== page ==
It would be fair to say Eva could have been overawed at having such a gifted sibling in Jim a Berry with all his inventions and creations; he was more of an outgoing person while Eva remained in the background. Eva from an early age accompanied her father on his trips to the mainland attending shows and livestock auction sales. Their base on the mainland was their farm/estate of Pitmedden on the outskirts of Aberdeen which John Smith purchased in the early 1930s.
It was no surprise that it was Eva who took the lead at Berry Farm when their dad’s health failed and he eventually passed away. Berry always had very capable farm workers they had a good grasp of general farm work and Eva worked alongside them learning from the likes of Magnie Smith of Berry.
Eva at an early age built up a reputation as being amongst the best in her breeding and knowledge of Shetland ponies, taking many honours at home and the UK mainland. In 1948 she was appointed as judge in the Shetland pony class at the Royal Highland Show, thus becoming the youngest judge selected at that time. She was also a pony judge in Ireland and was invited to judge in Australia, but felt it was too long to be away from Berry.
When Eva was not working on the farm or with her ponies one of her favourite pastimes was horse riding, and would be seen galloping through the Berry fields on her horses.
When I was working at Berry farm in the late 1960s I soon found out who wore the trousers. Eva was always giving out orders making it very clear who was boss. When we were taking in the harvest, be it hay or corn, Eva would work on one side of the tractor and trailer and I the other, loading the harvest on board the trailer.
When “caaing” (gathering) the sheep, Eva had to be at the forefront. My last Berry hill round up she insisted, although quite elderly, to take her place with her faithful dog in time served tradition.
As I mentioned before she was a fierce competitor and could be quite critical of pony judges especially visiting ones from further afield. I remember a classic example in the year 2000; Eva entered a stallion in a very prestigious local show and came last in the class. She came in to the work furious, vowing never to compete again and what did that judge know about horses. I had asked, “So you will not be taking part in the Shetland Millennium Show?” “No,” was the angry response. I replied, “We shall see, I will be at the show and I will take your picture receiving the Supreme championship from H.R.H Prince Charles!” This was met with a, “No you won’t!” The image below clearly shows I was correct!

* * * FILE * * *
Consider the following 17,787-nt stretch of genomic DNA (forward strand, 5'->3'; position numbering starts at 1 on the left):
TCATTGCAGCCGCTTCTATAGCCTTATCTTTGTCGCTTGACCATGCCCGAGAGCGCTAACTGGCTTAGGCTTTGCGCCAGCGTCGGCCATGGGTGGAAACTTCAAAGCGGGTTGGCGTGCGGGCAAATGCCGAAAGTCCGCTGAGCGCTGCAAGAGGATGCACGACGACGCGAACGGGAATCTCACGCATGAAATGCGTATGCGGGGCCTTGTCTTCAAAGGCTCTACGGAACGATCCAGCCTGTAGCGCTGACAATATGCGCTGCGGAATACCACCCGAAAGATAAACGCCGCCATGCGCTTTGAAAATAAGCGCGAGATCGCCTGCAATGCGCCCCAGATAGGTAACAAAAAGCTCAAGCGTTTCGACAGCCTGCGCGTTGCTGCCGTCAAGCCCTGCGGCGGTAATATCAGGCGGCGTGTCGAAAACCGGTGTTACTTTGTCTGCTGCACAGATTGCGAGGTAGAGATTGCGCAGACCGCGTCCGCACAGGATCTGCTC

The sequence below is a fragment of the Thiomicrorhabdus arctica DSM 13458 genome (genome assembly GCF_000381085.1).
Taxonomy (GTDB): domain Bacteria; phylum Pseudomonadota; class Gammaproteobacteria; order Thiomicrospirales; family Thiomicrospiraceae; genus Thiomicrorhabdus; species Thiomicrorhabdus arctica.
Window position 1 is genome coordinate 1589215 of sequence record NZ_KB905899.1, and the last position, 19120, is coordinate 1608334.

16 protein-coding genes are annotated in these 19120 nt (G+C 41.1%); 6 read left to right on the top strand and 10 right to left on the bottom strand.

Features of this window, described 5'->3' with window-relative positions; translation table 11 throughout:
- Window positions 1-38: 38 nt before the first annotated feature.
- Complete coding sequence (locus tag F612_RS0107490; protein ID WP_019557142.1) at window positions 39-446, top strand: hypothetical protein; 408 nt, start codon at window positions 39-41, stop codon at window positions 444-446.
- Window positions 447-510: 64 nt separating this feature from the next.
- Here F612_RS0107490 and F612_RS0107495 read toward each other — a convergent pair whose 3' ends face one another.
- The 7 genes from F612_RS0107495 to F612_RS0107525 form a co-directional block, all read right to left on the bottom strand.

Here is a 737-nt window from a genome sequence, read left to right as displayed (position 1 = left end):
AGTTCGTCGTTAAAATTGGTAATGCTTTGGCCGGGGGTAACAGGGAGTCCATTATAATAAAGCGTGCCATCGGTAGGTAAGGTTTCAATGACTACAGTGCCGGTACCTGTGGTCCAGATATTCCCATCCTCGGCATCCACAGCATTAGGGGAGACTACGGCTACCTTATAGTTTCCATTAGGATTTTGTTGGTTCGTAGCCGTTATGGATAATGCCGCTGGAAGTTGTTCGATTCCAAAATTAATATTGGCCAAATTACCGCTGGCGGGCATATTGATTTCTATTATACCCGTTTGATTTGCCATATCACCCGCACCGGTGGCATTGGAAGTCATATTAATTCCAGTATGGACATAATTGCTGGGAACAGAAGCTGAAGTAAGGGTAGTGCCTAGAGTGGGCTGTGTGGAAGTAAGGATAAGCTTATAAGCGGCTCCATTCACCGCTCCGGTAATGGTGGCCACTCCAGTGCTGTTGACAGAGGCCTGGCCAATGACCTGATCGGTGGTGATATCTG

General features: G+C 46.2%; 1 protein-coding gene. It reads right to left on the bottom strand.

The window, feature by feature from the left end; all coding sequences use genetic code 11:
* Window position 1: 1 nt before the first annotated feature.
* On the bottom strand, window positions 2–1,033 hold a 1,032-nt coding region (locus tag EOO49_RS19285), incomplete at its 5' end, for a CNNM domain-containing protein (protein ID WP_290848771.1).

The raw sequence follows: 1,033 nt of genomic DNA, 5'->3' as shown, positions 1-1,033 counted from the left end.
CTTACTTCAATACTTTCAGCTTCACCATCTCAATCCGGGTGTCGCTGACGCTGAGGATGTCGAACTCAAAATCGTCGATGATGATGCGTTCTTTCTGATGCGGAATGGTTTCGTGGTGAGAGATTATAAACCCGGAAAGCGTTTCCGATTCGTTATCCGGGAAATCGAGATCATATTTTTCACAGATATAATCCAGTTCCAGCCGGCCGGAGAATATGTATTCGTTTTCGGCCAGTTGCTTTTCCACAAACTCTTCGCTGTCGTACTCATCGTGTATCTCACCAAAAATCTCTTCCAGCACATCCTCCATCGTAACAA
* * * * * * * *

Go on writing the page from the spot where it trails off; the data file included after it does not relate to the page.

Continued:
Eva took part in many pony shows and was very fortunate to have someone like Jim who could turn his hand to anything when required. Two images below of a sulky and horse gig were built by Jim.
Eva had a great interest in Jamieson & Smith created by her dad, and when he passed away took on the joint running of the company with Jim. This connection with the company carried on even after they sold the company in 2005. Shortly before she died in March 2018, Eva was still giving me orders on how the company should be run. That last conversation summed up the type of people the Smith family were, Eva thanked me for all the hard work I had done for their family over the years at the wool store and at Berry Farm. Very dignified, respectful of others and very humble, it was a great honour for me to work for them and also to be one of the Berry boys, they are sadly missed.
I now move forward in my journey with Shetland wool in upcoming blogs.